Team Project – Written

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this is a group work and my part is number 3 which is 3. Human resource analysis

i have attached one of my group member work so you do my work related to her work and you keep the same subject

Each team will engage in an organizational field study to apply Bolman and Deal’s four-frame model to an organization. The team will select an organization or organizational unit, conduct field research, and report the results of its work. The team will produce a written report that provides an analysis of the organization it studied, and 30-40 minute presentation in class. The project will be graded on clarity and quality of analysis. The presentation will be assessed for overall educational value and impact. Groups must submit a copy of their presentation outline to the instructor, as well as any auxiliary materials such as PowerPoint presentations.

Guidelines for Organizational Field Study

Choice of Site

A group may choose any organizational site of interest to the members. The site may be formal (a school, public agency, or business firm) or informal (a club, voluntary organization, or hospital waiting room). I only ask that you do not choose a SWOSU student group. If you have questions about the appropriateness of a particular site, check with Dr. Wiggen. (Sites within the university are convenient but sometimes present problems in writing the paper because they and the people in them are too close, and the analysis may be distorted by fear of saying the wrong thing.) You may not choose an organization/business in which a team member works or belongs.

Approach to the Site

Usually, you will need to negotiate an agreement with the organization, though such an agreement may not be necessary if you are studying a public arena (for example, a restaurant, a retailer, a city council, or a public board). Mutual understanding is important if you are studying “backstage” in a system or if you wish to interview members of the organization.

I ask that you approach the organization in a spirit of caring and respect for the people there. At a minimum, you want to be sure that they do not feel harmed or “ripped off” as a result of your presence. Even better is for members of the organization to feel that your presence was a positive experience for them. For example, agreeing to provide a report of your analysis to members of the client organization (either in person or in writing) may be very beneficial to the organization. Usually, the report that you give to the host organization will not be the same as the one you write for class, since they serve different audiences and purposes. It is important that you be clear about what you will or will not provide.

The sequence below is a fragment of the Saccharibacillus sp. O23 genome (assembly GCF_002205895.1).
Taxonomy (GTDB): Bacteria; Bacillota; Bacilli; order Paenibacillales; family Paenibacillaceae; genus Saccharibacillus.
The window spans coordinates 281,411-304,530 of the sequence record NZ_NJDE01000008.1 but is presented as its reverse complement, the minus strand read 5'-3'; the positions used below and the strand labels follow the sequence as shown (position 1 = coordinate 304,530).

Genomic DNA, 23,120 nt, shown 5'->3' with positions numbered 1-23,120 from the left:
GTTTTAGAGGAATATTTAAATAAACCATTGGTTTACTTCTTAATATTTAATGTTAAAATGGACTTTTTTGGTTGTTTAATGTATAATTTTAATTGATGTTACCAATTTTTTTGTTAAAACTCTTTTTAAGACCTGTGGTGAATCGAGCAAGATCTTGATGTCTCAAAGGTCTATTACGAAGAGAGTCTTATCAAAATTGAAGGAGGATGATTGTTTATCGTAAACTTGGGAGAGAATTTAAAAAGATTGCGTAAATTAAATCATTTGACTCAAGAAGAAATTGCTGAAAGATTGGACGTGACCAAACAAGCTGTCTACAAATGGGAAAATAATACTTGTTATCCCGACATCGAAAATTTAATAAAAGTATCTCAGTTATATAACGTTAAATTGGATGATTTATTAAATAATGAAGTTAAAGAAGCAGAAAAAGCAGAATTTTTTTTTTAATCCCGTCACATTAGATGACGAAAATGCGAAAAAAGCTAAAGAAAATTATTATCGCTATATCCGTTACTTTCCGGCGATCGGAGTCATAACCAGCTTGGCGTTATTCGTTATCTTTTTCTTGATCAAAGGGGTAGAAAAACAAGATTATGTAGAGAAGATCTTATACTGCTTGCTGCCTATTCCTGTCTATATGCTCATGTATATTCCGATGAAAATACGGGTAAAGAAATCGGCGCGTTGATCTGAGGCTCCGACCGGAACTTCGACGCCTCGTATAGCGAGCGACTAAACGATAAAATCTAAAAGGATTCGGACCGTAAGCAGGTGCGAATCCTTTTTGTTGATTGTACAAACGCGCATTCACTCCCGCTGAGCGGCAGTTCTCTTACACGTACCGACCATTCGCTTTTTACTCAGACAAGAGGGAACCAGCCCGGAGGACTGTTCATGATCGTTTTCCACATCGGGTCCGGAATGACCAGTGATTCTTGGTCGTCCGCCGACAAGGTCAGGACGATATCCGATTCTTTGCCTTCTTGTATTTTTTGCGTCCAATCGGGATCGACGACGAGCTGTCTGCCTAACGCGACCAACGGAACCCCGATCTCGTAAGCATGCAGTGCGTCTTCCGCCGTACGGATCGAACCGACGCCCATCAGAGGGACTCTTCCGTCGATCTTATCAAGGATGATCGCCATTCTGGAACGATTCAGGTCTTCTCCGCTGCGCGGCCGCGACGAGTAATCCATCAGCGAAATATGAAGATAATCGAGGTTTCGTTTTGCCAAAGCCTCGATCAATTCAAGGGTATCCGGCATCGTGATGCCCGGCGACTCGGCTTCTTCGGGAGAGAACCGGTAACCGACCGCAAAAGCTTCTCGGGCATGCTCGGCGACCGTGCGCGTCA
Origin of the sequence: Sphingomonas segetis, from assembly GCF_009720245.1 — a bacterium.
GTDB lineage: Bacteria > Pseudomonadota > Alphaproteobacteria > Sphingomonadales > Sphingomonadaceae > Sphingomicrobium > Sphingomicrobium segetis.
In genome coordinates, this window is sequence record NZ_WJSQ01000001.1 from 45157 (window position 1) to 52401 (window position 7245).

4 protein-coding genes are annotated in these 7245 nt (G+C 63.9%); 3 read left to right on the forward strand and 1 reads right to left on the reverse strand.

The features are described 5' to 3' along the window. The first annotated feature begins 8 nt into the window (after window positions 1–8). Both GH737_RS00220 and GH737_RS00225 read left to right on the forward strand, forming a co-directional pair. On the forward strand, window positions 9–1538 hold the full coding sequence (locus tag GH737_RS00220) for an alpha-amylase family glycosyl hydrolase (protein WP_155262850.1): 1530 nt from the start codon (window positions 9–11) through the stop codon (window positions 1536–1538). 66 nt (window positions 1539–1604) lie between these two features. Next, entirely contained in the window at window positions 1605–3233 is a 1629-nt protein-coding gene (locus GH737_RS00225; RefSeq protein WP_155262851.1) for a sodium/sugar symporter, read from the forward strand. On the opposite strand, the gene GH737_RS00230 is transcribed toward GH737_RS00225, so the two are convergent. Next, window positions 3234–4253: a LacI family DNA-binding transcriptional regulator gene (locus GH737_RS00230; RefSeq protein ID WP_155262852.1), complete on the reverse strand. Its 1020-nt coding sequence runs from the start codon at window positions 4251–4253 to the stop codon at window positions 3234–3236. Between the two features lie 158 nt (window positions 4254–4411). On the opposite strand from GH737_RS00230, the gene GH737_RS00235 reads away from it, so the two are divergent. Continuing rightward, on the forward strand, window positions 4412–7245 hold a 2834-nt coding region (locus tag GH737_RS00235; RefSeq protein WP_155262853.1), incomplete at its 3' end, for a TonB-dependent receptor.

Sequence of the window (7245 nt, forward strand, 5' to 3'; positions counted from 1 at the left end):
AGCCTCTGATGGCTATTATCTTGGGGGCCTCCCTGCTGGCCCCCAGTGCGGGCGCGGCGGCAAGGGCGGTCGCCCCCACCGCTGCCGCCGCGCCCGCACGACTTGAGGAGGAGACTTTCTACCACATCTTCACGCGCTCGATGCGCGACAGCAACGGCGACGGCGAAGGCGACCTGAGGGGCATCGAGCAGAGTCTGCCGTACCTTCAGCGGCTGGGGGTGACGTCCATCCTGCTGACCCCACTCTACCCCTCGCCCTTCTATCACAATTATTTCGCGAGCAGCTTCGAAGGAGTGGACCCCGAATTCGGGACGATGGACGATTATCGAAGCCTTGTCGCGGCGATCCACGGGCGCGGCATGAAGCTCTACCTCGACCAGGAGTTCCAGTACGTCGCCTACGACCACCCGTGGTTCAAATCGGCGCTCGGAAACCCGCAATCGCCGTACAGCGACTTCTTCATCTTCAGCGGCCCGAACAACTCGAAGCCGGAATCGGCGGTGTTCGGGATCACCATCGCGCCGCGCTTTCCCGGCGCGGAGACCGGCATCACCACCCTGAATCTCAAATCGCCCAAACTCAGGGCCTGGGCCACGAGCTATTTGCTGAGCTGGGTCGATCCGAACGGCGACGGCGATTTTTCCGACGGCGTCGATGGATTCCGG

We do not advise you to promise to provide consulting help (student groups often lack the skills and the experience in working together to undertake such work), but a discussion of your impressions might be very useful if your study site is interested.

Methods of Study

There are four major ways to collect data for your study: (1) direct observation of organizational events and behavior; (2) analysis of documents (memos, reports, handbooks, publicity releases, and so one); (3) conversations or interviews with participants in the organization (who might include managers, employees, clients, and so on); (4) “intervention” or field experiment; that is, taking some action to see how the organization responds. (A simple example would be to order an item that is not on the menu at a restaurant.) Intervention is very useful for answering questions of the form “what would happen if . . . ?” But intervention raises ethical issues: DON’T do things that might be damaging or unreasonably disruptive to the system.

You may choose one or a combination of methods. The method that you use should be appropriate to the organization and to what you hope to learn. Whichever method you use, it is important to take good field notes either during or immediately after your visit to document your observations.


Since you are limited in time, you cannot (and are not expected to) do an extensive study. Instead, the purpose is to learn as much as you can about an organization in a relatively brief scouting expedition and to use organization theory to describe and interpret what you learn. I would suggest that each member of the group spend time at the site/with the organization.

Your group’s product will be a paper (twenty-five pages or less) that describes and analyze how the organization works and why it is the way it is. You should structure the paper in the way that best communicates your analysis. Your paper should include a brief account of your methodology (observations conducted, individuals interviewed, documents studied, or interventions made). This may be included in the introduction or added as an appendix. Here is a good structure:

1. Introduction: description of setting, introduction of the major themes or central arguments of the paper, and description of how the group conducted the study

2. Structural analysis

3. Human resource analysis

4. Political analysis

5. Symbolic analysis

6. Conclusion: discussion of elements in sections 2 through 5, synthesis of findings, and recommendations for organizational change

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